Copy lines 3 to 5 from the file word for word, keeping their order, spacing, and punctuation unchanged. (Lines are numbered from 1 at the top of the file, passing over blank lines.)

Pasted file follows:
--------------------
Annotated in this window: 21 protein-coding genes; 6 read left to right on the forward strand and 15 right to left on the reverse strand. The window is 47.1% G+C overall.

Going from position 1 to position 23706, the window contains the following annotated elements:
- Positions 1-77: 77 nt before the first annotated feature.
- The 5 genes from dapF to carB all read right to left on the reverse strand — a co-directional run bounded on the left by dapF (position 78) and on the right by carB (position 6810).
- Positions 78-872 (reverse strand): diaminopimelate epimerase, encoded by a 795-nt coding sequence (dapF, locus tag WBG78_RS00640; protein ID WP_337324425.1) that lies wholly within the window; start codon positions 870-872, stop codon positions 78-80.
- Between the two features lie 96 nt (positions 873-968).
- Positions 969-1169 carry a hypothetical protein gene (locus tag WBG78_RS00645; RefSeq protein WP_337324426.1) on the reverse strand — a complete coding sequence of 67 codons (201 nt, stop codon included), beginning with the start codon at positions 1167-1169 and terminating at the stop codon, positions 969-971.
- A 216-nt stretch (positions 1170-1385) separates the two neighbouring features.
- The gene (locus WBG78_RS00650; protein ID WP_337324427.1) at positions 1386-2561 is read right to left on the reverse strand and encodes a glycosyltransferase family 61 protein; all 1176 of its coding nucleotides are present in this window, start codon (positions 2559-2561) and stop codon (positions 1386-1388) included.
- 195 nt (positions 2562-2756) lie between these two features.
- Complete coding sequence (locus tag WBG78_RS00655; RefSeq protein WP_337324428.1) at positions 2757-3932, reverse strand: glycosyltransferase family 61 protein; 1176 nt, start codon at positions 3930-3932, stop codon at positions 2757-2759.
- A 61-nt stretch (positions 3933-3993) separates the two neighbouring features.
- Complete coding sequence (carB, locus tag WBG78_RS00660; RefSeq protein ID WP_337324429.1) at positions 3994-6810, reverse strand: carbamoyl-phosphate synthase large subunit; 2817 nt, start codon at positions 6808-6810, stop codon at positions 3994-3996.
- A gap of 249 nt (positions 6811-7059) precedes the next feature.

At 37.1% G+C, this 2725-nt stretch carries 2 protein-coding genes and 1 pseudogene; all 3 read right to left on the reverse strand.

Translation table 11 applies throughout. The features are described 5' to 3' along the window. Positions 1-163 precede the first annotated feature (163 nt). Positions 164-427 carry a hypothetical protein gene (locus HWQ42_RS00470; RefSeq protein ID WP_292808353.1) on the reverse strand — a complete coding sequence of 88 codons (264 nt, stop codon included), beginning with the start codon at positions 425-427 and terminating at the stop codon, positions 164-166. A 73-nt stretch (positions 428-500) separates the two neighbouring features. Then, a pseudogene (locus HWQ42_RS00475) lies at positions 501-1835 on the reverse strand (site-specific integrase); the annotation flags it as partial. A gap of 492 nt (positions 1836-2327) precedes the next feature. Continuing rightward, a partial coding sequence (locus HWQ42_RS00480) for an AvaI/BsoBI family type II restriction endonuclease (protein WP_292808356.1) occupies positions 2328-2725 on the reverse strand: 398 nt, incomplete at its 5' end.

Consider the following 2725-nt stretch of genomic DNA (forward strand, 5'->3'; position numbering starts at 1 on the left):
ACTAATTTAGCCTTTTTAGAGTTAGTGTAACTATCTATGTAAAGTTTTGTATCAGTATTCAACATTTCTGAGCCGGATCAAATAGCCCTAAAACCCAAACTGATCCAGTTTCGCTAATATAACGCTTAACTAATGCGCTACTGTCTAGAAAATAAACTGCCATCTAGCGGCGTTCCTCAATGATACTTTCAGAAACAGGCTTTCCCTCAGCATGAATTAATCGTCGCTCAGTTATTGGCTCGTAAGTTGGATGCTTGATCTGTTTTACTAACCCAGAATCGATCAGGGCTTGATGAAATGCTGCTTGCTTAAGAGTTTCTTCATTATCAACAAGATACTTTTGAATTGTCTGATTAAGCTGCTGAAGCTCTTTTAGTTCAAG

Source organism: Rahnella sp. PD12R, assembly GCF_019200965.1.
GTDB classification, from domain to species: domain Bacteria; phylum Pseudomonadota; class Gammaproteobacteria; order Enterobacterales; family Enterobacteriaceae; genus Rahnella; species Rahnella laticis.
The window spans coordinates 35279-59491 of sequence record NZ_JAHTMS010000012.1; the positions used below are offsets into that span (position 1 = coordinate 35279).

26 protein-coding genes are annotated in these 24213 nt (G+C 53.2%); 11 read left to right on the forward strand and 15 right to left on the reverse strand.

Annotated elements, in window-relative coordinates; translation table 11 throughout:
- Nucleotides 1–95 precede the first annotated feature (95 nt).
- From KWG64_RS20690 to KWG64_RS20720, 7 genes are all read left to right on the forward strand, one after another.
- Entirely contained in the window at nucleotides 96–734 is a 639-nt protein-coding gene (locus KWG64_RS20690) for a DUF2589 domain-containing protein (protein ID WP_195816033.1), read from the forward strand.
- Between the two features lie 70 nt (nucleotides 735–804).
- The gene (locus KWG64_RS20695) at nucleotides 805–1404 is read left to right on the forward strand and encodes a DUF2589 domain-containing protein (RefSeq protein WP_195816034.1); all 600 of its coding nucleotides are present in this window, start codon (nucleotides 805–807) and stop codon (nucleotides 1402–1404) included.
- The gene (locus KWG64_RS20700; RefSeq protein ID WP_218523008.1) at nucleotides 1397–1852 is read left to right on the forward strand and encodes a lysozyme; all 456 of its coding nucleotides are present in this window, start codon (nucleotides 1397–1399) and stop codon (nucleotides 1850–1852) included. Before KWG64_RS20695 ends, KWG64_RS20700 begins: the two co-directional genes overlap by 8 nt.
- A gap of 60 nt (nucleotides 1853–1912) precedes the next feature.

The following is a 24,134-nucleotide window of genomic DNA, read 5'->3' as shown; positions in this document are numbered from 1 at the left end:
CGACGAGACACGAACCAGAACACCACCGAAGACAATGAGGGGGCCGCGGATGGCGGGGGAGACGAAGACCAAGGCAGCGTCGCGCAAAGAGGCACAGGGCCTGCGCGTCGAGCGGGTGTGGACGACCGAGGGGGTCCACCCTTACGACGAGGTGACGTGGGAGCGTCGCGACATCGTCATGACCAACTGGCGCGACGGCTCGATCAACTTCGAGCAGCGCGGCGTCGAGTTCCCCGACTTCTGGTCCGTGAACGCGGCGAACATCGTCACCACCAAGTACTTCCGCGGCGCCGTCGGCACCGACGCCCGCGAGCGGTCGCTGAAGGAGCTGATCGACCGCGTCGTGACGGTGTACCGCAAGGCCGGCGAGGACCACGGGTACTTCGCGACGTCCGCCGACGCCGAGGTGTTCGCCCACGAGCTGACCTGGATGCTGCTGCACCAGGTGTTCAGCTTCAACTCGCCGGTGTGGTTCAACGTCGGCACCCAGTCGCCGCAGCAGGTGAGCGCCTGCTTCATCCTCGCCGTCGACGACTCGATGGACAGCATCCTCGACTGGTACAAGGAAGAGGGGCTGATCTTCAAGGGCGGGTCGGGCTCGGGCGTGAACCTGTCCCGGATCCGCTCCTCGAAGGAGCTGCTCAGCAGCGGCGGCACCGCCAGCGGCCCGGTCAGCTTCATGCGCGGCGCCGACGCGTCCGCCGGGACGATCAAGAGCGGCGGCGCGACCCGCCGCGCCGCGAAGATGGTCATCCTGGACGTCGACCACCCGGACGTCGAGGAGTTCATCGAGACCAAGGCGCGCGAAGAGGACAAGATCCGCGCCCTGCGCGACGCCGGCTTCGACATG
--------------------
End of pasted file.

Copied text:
- Positions 1-77: 77 nt before the first annotated feature.
- The 5 genes from dapF to carB all read right to left on the reverse strand — a co-directional run bounded on the left by dapF (position 78) and on the right by carB (position 6810).
- Positions 78-872 (reverse strand): diaminopimelate epimerase, encoded by a 795-nt coding sequence (dapF, locus tag WBG78_RS00640; protein ID WP_337324425.1) that lies wholly within the window; start codon positions 870-872, stop codon positions 78-80.